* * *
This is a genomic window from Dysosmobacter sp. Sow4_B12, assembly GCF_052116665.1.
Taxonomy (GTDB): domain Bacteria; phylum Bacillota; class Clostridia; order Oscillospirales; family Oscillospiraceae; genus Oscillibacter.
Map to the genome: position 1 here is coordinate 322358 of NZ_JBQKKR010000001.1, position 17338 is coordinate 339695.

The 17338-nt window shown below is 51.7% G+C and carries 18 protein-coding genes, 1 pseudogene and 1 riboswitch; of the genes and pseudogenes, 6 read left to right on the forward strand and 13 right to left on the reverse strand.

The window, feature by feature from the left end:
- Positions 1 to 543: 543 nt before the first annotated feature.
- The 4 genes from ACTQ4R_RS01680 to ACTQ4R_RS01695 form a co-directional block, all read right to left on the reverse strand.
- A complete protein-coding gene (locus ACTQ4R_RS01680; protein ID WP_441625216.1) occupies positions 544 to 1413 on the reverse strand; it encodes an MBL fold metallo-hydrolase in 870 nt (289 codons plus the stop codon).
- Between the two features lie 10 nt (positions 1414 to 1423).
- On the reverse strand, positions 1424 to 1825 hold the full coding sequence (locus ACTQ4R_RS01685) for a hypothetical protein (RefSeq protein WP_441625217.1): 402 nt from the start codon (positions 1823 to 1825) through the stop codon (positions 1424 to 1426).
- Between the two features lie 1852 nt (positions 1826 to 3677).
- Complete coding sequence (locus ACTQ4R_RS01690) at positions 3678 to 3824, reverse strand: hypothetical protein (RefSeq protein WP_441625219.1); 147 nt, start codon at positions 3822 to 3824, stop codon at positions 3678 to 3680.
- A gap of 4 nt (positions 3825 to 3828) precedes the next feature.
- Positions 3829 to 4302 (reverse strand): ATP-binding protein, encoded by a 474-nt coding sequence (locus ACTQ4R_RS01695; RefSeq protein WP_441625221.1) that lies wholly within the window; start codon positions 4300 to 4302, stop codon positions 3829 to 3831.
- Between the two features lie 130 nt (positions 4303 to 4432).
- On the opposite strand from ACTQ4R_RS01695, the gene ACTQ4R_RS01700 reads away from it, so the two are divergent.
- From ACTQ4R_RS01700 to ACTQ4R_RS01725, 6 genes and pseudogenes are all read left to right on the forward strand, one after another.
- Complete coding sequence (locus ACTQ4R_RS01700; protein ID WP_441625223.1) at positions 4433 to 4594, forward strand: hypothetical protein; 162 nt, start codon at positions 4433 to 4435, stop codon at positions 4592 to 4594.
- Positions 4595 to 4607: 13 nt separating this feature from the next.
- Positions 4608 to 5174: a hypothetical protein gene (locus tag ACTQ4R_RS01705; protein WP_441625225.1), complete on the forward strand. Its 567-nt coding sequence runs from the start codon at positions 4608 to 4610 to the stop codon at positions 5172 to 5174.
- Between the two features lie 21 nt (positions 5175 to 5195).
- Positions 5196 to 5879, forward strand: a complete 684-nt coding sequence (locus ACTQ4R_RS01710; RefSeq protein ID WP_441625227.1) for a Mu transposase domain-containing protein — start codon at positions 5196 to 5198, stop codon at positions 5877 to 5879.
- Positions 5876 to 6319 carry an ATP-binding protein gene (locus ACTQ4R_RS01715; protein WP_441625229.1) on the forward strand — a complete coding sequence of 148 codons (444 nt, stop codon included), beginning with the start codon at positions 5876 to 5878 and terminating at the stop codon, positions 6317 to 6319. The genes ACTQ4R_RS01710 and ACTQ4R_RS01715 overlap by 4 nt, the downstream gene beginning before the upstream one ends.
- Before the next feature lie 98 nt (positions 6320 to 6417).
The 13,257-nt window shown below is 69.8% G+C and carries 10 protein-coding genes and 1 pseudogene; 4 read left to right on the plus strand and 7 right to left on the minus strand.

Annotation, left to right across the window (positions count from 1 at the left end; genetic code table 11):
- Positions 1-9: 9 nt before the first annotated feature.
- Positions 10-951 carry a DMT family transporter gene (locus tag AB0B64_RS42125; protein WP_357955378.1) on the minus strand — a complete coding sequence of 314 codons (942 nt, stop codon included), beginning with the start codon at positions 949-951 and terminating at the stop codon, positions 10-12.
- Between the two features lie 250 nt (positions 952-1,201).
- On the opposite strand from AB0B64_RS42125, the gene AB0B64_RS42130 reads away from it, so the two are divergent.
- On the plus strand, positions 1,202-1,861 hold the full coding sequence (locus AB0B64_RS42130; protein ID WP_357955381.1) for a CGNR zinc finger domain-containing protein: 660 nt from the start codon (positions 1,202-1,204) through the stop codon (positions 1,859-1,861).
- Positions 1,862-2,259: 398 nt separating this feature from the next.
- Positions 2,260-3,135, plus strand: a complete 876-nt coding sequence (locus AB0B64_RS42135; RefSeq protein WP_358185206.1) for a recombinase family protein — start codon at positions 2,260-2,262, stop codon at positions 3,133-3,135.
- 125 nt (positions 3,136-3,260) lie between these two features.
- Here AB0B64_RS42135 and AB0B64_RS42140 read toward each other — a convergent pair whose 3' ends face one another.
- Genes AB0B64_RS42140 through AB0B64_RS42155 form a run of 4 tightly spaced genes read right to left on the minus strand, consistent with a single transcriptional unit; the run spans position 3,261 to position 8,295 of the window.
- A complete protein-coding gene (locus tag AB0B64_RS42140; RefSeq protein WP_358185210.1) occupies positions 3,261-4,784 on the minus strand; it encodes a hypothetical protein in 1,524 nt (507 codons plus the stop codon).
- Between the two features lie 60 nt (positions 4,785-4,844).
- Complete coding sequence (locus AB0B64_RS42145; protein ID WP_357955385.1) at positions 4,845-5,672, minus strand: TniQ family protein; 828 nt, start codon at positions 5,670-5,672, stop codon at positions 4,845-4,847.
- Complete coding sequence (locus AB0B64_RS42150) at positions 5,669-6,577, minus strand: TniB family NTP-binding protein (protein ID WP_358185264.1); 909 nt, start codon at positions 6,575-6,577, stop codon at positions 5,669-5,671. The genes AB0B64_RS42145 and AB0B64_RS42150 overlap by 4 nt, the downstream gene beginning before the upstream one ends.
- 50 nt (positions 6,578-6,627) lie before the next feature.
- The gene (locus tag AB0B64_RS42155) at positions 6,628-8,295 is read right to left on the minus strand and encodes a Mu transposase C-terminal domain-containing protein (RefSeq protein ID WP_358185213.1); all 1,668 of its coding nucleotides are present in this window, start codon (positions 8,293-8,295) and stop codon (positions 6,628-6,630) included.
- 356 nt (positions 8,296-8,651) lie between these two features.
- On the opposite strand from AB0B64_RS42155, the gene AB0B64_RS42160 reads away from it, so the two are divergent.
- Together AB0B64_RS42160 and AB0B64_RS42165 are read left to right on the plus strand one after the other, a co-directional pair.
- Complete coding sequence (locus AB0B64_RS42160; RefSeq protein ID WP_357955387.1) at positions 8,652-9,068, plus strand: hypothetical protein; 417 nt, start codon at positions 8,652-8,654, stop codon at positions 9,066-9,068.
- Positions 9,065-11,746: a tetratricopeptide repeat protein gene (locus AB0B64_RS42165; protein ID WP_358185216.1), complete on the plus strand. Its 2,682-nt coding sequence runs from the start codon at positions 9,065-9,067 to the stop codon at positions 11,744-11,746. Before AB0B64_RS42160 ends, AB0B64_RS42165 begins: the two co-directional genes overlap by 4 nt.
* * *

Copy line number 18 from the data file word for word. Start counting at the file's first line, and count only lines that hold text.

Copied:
- Complete coding sequence (locus ACTQ4R_RS01700; protein ID WP_441625223.1) at positions 4433 to 4594, forward strand: hypothetical protein; 162 nt, start codon at positions 4433 to 4435, stop codon at positions 4592 to 4594.